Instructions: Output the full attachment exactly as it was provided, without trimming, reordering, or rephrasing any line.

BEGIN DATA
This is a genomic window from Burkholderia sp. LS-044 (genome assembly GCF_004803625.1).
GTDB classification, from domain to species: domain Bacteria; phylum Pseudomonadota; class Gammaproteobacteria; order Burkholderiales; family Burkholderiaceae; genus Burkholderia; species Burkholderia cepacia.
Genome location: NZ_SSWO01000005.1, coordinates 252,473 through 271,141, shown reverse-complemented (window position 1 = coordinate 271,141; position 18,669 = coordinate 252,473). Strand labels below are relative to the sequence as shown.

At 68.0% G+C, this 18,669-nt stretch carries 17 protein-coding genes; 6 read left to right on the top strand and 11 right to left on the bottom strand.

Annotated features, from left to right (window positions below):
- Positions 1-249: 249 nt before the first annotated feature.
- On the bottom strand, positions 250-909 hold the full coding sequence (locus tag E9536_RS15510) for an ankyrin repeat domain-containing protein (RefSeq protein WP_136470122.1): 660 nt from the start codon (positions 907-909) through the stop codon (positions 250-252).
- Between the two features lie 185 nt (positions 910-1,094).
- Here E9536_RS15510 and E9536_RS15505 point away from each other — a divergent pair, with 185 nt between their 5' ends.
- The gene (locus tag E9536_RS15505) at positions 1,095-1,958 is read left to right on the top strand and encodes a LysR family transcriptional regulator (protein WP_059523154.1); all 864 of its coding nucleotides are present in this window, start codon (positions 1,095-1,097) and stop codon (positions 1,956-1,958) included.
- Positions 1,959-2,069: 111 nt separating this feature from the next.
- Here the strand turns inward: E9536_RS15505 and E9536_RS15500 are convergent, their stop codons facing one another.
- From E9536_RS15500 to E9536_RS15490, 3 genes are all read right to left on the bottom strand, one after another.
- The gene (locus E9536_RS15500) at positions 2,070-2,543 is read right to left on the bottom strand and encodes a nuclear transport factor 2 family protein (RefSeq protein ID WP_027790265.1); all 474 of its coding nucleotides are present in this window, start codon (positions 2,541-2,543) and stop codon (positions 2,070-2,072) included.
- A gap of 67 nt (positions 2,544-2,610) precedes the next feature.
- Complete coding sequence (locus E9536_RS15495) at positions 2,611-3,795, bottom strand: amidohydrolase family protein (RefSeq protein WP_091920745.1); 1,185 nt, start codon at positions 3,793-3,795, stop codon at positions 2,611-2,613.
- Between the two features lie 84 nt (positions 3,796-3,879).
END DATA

This is a genomic window from Burkholderia sp. LS-044 (genome assembly GCF_004803625.1).
GTDB classification, from domain to species: domain Bacteria; phylum Pseudomonadota; class Gammaproteobacteria; order Burkholderiales; family Burkholderiaceae; genus Burkholderia; species Burkholderia cepacia.
Genome location: NZ_SSWO01000005.1, coordinates 252,473 through 271,141, shown reverse-complemented (window position 1 = coordinate 271,141; position 18,669 = coordinate 252,473). Strand labels below are relative to the sequence as shown.

At 68.0% G+C, this 18,669-nt stretch carries 17 protein-coding genes; 6 read left to right on the top strand and 11 right to left on the bottom strand.

Annotated features, from left to right (window positions below):
- Positions 1-249: 249 nt before the first annotated feature.
- On the bottom strand, positions 250-909 hold the full coding sequence (locus tag E9536_RS15510) for an ankyrin repeat domain-containing protein (RefSeq protein WP_136470122.1): 660 nt from the start codon (positions 907-909) through the stop codon (positions 250-252).
- Between the two features lie 185 nt (positions 910-1,094).
- Here E9536_RS15510 and E9536_RS15505 point away from each other — a divergent pair, with 185 nt between their 5' ends.
- The gene (locus tag E9536_RS15505) at positions 1,095-1,958 is read left to right on the top strand and encodes a LysR family transcriptional regulator (protein WP_059523154.1); all 864 of its coding nucleotides are present in this window, start codon (positions 1,095-1,097) and stop codon (positions 1,956-1,958) included.
- Positions 1,959-2,069: 111 nt separating this feature from the next.
- Here the strand turns inward: E9536_RS15505 and E9536_RS15500 are convergent, their stop codons facing one another.
- From E9536_RS15500 to E9536_RS15490, 3 genes are all read right to left on the bottom strand, one after another.
- The gene (locus E9536_RS15500) at positions 2,070-2,543 is read right to left on the bottom strand and encodes a nuclear transport factor 2 family protein (RefSeq protein ID WP_027790265.1); all 474 of its coding nucleotides are present in this window, start codon (positions 2,541-2,543) and stop codon (positions 2,070-2,072) included.
- A gap of 67 nt (positions 2,544-2,610) precedes the next feature.
- Complete coding sequence (locus E9536_RS15495) at positions 2,611-3,795, bottom strand: amidohydrolase family protein (RefSeq protein WP_091920745.1); 1,185 nt, start codon at positions 3,793-3,795, stop codon at positions 2,611-2,613.
- Between the two features lie 84 nt (positions 3,796-3,879).